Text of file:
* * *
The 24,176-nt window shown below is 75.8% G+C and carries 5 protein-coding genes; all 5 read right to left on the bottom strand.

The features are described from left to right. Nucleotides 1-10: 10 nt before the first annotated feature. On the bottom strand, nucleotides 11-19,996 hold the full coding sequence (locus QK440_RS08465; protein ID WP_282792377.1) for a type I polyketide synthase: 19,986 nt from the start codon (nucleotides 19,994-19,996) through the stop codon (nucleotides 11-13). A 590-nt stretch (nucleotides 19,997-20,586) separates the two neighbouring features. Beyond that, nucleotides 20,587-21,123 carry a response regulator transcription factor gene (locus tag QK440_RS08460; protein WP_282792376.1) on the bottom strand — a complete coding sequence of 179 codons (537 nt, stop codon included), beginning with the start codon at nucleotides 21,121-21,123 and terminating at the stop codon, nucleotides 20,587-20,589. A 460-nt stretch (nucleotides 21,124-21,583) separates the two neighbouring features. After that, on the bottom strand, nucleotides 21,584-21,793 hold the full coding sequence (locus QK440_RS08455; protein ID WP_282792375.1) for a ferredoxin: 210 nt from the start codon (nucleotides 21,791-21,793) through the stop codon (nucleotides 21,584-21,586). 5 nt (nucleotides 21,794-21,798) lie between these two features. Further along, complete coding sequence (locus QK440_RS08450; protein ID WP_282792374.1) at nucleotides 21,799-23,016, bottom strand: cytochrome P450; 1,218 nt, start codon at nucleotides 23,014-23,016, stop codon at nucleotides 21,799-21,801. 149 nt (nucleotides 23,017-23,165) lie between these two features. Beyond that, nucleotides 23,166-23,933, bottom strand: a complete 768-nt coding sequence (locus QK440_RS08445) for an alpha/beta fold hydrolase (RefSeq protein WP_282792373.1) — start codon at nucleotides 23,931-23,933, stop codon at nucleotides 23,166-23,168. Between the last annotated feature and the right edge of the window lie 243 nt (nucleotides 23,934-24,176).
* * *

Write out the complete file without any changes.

The 24,176-nt window shown below is 75.8% G+C and carries 5 protein-coding genes; all 5 read right to left on the bottom strand.

The features are described from left to right. Nucleotides 1-10: 10 nt before the first annotated feature. On the bottom strand, nucleotides 11-19,996 hold the full coding sequence (locus QK440_RS08465; protein ID WP_282792377.1) for a type I polyketide synthase: 19,986 nt from the start codon (nucleotides 19,994-19,996) through the stop codon (nucleotides 11-13). A 590-nt stretch (nucleotides 19,997-20,586) separates the two neighbouring features. Beyond that, nucleotides 20,587-21,123 carry a response regulator transcription factor gene (locus tag QK440_RS08460; protein WP_282792376.1) on the bottom strand — a complete coding sequence of 179 codons (537 nt, stop codon included), beginning with the start codon at nucleotides 21,121-21,123 and terminating at the stop codon, nucleotides 20,587-20,589. A 460-nt stretch (nucleotides 21,124-21,583) separates the two neighbouring features. After that, on the bottom strand, nucleotides 21,584-21,793 hold the full coding sequence (locus QK440_RS08455; protein ID WP_282792375.1) for a ferredoxin: 210 nt from the start codon (nucleotides 21,791-21,793) through the stop codon (nucleotides 21,584-21,586). 5 nt (nucleotides 21,794-21,798) lie between these two features. Further along, complete coding sequence (locus QK440_RS08450; protein ID WP_282792374.1) at nucleotides 21,799-23,016, bottom strand: cytochrome P450; 1,218 nt, start codon at nucleotides 23,014-23,016, stop codon at nucleotides 21,799-21,801. 149 nt (nucleotides 23,017-23,165) lie between these two features. Beyond that, nucleotides 23,166-23,933, bottom strand: a complete 768-nt coding sequence (locus QK440_RS08445) for an alpha/beta fold hydrolase (RefSeq protein WP_282792373.1) — start codon at nucleotides 23,931-23,933, stop codon at nucleotides 23,166-23,168. Between the last annotated feature and the right edge of the window lie 243 nt (nucleotides 23,934-24,176).